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Batter Keegan Petersen wants Proteas to continue piling on the runs

Amir Chetty Sports reporter
Keegan Petersen of the Proteas was one of the notable contributors on day one at St Georges Park in Gqeberha.
Keegan Petersen of the Proteas was one of the notable contributors on day one at St Georges Park in Gqeberha.
Image: Deryck Foster/BackpagePix

Despite losing five wickets on day one of the second Test match against Bangladesh, Proteas batsman Keegan Petersen was confident they could build on their hard work on day two in Gqeberha on Saturday morning.

The Proteas number three, who has taken to the role like a duck to water since his 2021 Test debut, scored a patient 64 runs off 124 balls, alongside two other half-centuries by captain Dean Elgar (70 off 89) and Temba Bavuma (67 off 162).

When stumps were drawn on the rain-interrupted first day, the home side ended in a strong position having accumulated 278 with Ryan Rickelton, who is playing in his second Test, contributing a valuable 42 off 82 deliveries.

The early dismissal of Sarel Erwee (24 off 40) did little to throw the Proteas off their game as the visitors' bowling attack found the going tough in mostly overcast conditions at St George's Park.

A burst of late afternoon sunshine came at just the right time for Bangladesh, as Ahmed (2-59) and bowler of the day Taijul Islam (3-77) gave the travelling fans something to cheer about with two wickets either side of the second new ball in the final 10 overs.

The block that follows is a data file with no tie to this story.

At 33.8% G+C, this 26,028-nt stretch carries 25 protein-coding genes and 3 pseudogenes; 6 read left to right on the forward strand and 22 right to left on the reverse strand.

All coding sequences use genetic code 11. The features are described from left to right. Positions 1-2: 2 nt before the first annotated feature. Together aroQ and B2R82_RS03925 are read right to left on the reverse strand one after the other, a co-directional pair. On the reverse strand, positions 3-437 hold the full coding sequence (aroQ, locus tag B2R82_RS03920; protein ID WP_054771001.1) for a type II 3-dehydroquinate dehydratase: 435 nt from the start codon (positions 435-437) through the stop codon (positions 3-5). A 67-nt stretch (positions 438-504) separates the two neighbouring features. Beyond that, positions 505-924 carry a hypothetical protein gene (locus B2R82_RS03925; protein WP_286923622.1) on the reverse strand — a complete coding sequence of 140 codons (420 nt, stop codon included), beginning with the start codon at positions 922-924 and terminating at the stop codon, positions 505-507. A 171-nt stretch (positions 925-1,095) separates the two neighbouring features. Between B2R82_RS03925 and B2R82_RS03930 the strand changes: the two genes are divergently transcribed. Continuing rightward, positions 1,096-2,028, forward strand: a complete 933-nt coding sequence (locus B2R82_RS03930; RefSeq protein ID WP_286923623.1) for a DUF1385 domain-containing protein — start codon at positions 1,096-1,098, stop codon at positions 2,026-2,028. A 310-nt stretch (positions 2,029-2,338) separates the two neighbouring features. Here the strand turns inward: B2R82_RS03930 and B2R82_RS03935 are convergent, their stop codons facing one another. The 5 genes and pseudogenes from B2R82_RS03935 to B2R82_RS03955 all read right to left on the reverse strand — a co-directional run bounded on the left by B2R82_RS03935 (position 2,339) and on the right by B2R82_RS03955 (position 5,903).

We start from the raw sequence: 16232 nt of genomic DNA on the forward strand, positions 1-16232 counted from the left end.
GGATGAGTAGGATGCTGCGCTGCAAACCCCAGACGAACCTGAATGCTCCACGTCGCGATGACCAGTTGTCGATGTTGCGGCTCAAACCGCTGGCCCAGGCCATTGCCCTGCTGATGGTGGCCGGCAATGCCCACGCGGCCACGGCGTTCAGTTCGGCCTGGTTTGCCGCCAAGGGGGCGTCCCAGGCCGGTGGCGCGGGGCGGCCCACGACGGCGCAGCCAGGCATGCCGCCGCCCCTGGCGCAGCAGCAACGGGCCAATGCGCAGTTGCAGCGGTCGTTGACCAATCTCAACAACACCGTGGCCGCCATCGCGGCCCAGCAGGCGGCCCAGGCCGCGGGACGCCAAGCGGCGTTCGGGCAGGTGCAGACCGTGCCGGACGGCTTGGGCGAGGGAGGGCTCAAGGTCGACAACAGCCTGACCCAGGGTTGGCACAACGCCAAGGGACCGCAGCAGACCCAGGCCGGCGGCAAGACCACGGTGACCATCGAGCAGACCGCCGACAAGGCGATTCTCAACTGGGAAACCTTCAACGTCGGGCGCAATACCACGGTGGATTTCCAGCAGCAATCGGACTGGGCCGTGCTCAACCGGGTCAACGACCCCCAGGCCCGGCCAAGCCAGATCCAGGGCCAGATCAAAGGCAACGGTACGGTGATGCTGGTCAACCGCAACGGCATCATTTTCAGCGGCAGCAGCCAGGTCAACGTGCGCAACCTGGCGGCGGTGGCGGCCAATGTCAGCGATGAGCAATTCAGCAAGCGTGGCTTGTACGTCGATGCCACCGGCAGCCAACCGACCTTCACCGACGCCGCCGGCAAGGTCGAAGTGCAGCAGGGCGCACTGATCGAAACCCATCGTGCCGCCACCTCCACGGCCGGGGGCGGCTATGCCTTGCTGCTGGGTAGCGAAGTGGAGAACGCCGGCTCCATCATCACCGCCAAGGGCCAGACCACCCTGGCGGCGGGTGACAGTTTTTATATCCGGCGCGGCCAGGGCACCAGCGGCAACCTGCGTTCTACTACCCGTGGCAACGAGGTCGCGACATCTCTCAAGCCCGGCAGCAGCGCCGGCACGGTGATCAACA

Petersen, while happy with the overall performance, felt losing a wicket or two less would have been even better.

“I think it is a decent score, I think the wickets we lost towards the back end kind of levels it out a little bit, [though] I still think we are just a bit ahead in the game.

“It would have been nice to be three [wickets] down, then we are in the driving seat, and tomorrow [Saturday] becomes a stronger day for us, but I think we did well today.

“The wicket was a bit tricky, there was a bit in it for the seamers, but I think we dealt with it well enough to get us into this position,” Petersen told journalists at the close of play on Friday.

With the Proteas batsmen getting half-centuries but not being able to kick on and get the magical three-figure scores, Petersen said it was not for a lack of trying.

“There have been plenty of chances, there have been quite a few fifties if I can count that, but no one has really kicked on.

“I think that hundred just keeps eluding me, or us. It is not for a lack of trying, we are trying to get that big score but it is just not getting there for us.

“Hundreds would put us in better positions. I feel like getting fifty and out balances the game if we are whereas a hundred would keep us ahead.

“It has become a bit of a team effort with a couple of fifties and the lower order having some valuable contributions at the end.

“It has been working for us, but obviously we are not trying to go that way, it is just not working out for us with the three figures,” he explained.

Speaking about Elgar’s commanding leadership style, Petersen said he was a hard leader who expected the best from his teammates at all times.

“He is leading from the front, he has been very consistent, with having a young team to lead, I think he leads the way properly for us and we just try to follow him as best we can,” he said.

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